More Ways Everyday Habits Can Affect Longevity

officeI once wrote a blog post that talked about some everyday habits and situations that can lead to shorter lifespan, including having a hard time finding love, sitting down for long periods of time, avoiding social connections, watching a lot of television, eating unhealthy foods, being unemployed, and driving long distances on a regular basis. So you know that sitting for long periods of time has been linked to many negative health effects, including premature death, heart disease, and Type 2 diabetes. But there are a few more things you might be doing that could sabotage your longevity and long-term health.

Your co-workers are hard to deal with. You already know the importance of having good social connections, since they promote brain health in aging brains and are strong predictors of long-term health and longevity. Having strong social support has even been found to improve quality of life in cancer patients. So it should come as no surprise that lack of connection with your co-workers can also affect your longevity.

“Peer social support, which could represent how well a participant is socially integrated in his or her employment context, is a potent predictor of the risk of all causes of mortality,” said researchers at Tel Aviv University. The study also found that participants who felt as though they had little social support at work were 2.4 times more likely to die during the course of the study—regardless of encouragement from bosses, which seemed not to affect the participants’ lifespans.

You’re not getting enough sleep. According to Harvard Medical School, research has shown time and again that people who get less than five or more than nine hours of sleep every night are more likely to have shorter life expectancies. And believe it or not, research has found that there might be a sleep sweet spot for increased longevity, which one study found to be seven hours of sleep per night. According to a 2002 study at Brigham and Women’s Hospital, those who actually slept eight hours instead of seven were found to have a 12 percent increase in mortality rate. But other research has shown that eight hours is optimal, and too much more than that could be caused by diabetes, depression, or other physical ailments.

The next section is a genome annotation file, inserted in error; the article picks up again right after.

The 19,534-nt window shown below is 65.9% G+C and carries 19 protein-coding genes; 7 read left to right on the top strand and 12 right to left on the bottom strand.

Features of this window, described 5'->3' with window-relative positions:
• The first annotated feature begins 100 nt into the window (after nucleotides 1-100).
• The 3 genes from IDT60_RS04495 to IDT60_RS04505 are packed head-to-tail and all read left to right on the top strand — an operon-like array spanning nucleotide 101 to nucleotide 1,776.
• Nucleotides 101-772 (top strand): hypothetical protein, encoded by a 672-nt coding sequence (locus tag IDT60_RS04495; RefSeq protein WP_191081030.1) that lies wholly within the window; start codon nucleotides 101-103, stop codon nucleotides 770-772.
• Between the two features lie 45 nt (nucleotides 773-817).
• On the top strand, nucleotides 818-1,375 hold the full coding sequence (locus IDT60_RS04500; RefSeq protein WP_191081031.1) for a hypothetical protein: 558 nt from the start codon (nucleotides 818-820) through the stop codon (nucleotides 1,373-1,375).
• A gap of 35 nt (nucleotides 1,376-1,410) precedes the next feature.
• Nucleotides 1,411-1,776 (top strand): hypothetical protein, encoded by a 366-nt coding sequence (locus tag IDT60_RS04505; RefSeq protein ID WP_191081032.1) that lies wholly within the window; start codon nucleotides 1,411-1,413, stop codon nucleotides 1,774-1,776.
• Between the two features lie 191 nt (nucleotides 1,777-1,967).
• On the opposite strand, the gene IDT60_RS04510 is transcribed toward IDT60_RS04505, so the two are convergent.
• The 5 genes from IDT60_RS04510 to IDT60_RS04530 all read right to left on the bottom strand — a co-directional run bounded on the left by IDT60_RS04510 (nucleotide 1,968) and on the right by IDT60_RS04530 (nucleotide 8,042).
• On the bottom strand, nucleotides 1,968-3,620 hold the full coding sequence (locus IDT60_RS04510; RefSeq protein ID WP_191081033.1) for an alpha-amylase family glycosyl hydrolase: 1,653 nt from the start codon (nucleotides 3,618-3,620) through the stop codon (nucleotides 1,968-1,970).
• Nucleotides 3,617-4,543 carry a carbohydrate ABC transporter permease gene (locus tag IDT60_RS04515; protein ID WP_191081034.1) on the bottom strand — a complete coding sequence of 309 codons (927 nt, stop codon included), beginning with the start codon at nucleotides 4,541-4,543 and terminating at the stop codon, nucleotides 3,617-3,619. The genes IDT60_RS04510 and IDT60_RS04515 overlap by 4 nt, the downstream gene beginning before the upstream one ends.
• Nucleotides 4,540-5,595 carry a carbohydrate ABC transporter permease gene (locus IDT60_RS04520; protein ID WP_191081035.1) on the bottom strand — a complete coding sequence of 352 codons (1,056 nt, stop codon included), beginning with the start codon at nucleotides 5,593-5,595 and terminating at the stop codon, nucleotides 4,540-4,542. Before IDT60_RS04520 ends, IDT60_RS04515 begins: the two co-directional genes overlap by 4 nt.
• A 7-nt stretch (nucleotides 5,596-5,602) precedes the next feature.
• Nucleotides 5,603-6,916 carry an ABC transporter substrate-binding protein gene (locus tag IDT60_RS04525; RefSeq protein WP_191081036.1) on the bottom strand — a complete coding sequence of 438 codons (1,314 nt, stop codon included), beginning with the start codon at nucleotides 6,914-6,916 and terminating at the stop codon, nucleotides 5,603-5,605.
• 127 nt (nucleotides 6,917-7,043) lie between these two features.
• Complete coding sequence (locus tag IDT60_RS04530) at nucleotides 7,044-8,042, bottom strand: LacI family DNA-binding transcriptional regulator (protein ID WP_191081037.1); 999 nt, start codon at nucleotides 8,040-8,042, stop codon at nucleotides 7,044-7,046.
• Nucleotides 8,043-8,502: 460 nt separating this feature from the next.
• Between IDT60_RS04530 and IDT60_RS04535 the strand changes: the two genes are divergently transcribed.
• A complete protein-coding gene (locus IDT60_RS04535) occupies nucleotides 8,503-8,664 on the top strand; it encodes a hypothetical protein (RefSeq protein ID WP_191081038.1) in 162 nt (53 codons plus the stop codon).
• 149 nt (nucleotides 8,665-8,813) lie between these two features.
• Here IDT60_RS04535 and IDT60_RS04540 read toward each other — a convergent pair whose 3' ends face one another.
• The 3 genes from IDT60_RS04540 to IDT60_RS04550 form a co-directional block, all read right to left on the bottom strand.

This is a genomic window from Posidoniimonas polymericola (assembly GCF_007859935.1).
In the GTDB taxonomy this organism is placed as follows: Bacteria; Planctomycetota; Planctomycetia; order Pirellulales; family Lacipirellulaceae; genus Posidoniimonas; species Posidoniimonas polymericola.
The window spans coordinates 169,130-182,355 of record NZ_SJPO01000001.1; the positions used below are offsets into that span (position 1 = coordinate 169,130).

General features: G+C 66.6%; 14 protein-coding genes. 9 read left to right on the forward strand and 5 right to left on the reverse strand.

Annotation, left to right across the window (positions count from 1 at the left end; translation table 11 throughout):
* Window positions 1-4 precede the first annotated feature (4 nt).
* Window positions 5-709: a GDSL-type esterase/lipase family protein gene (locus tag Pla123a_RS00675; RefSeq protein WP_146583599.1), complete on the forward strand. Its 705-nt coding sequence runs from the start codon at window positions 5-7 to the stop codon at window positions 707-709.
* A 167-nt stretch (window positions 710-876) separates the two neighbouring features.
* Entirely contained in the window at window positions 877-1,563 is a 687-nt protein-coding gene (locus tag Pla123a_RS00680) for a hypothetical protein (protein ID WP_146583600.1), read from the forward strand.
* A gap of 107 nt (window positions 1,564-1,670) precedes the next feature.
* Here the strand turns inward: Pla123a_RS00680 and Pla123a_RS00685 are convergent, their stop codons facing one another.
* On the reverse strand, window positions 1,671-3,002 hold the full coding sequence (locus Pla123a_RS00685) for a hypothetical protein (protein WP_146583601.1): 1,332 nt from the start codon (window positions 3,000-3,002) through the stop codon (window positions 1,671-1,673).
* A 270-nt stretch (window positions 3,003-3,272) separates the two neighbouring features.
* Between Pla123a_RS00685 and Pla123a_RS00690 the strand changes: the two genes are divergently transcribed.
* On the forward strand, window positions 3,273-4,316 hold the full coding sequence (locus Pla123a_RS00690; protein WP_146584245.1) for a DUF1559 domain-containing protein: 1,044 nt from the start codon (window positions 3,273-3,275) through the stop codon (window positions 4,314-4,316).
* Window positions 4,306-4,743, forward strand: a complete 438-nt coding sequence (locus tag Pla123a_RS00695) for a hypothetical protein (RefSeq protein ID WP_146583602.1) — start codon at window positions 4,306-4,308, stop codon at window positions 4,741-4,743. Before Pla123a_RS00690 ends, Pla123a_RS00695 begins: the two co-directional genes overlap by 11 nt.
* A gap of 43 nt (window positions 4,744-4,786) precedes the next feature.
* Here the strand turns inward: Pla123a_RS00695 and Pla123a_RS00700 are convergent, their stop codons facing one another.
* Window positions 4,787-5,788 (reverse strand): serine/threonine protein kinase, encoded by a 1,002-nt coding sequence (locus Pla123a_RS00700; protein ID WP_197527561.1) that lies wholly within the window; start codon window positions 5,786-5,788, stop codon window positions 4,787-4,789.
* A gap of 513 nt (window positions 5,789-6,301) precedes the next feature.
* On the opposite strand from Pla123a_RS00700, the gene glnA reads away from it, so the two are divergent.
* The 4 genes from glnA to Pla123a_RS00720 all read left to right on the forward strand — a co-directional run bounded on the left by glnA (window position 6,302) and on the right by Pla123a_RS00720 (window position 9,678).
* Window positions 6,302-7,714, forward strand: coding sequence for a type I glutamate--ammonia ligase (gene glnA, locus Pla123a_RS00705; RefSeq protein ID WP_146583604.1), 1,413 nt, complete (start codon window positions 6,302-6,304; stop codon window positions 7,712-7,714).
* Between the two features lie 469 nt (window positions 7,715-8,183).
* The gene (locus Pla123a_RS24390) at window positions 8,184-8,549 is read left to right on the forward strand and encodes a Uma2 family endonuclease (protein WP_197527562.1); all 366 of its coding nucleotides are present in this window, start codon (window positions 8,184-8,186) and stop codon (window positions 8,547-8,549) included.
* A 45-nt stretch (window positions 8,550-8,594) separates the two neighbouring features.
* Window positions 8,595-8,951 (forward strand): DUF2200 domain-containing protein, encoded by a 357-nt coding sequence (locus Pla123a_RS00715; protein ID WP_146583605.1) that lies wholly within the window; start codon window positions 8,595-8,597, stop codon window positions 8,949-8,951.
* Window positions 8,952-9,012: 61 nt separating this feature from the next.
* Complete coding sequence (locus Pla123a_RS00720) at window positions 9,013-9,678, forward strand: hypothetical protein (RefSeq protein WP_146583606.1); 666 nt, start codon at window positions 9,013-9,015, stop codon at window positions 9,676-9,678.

You fear not living. According to a 2012 cancer patient study in the US National Library of Medicine, “life expectancy was perceived as shortened in patients with death anxiety.” This fear of a shorter lifespan is called Thanatophobia, and this intense fear of death was found in one study to increase the risk of cardiovascular problems by three to five times. Longevity can also be affected by this fear in those who are aging, and may have an impact on the lifespans of people who are especially sensitive to weak connections with society, with increased feelings of alienation or very little social support. However, some fear of a shortened lifespan can actually lead to positive results, like a change to a healthy lifestyle of nutritious food and exercise. 

 

Always consult your chiropractor or primary care physician for all your health related advice.

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